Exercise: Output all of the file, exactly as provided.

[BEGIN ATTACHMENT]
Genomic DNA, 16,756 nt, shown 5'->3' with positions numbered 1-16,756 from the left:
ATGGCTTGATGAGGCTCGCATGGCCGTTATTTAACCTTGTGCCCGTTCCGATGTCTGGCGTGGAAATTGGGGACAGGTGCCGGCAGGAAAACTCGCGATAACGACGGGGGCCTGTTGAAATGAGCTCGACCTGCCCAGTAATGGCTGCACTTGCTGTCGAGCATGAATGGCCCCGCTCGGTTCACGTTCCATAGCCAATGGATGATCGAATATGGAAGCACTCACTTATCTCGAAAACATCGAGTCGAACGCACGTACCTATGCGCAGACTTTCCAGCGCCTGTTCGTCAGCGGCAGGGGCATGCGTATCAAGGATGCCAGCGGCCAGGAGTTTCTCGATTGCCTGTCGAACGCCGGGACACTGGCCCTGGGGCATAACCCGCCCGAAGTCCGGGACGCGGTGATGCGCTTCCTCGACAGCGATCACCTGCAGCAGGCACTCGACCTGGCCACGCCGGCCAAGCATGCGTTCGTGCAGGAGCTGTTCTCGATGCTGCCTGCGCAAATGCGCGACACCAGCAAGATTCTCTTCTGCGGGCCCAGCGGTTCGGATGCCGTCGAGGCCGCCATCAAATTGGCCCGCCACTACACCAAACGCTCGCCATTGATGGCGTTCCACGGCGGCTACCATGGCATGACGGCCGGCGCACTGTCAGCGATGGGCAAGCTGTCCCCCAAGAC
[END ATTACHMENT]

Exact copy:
Genomic DNA, 16,756 nt, shown 5'->3' with positions numbered 1-16,756 from the left:
ATGGCTTGATGAGGCTCGCATGGCCGTTATTTAACCTTGTGCCCGTTCCGATGTCTGGCGTGGAAATTGGGGACAGGTGCCGGCAGGAAAACTCGCGATAACGACGGGGGCCTGTTGAAATGAGCTCGACCTGCCCAGTAATGGCTGCACTTGCTGTCGAGCATGAATGGCCCCGCTCGGTTCACGTTCCATAGCCAATGGATGATCGAATATGGAAGCACTCACTTATCTCGAAAACATCGAGTCGAACGCACGTACCTATGCGCAGACTTTCCAGCGCCTGTTCGTCAGCGGCAGGGGCATGCGTATCAAGGATGCCAGCGGCCAGGAGTTTCTCGATTGCCTGTCGAACGCCGGGACACTGGCCCTGGGGCATAACCCGCCCGAAGTCCGGGACGCGGTGATGCGCTTCCTCGACAGCGATCACCTGCAGCAGGCACTCGACCTGGCCACGCCGGCCAAGCATGCGTTCGTGCAGGAGCTGTTCTCGATGCTGCCTGCGCAAATGCGCGACACCAGCAAGATTCTCTTCTGCGGGCCCAGCGGTTCGGATGCCGTCGAGGCCGCCATCAAATTGGCCCGCCACTACACCAAACGCTCGCCATTGATGGCGTTCCACGGCGGCTACCATGGCATGACGGCCGGCGCACTGTCAGCGATGGGCAAGCTGTCCCCCAAGAC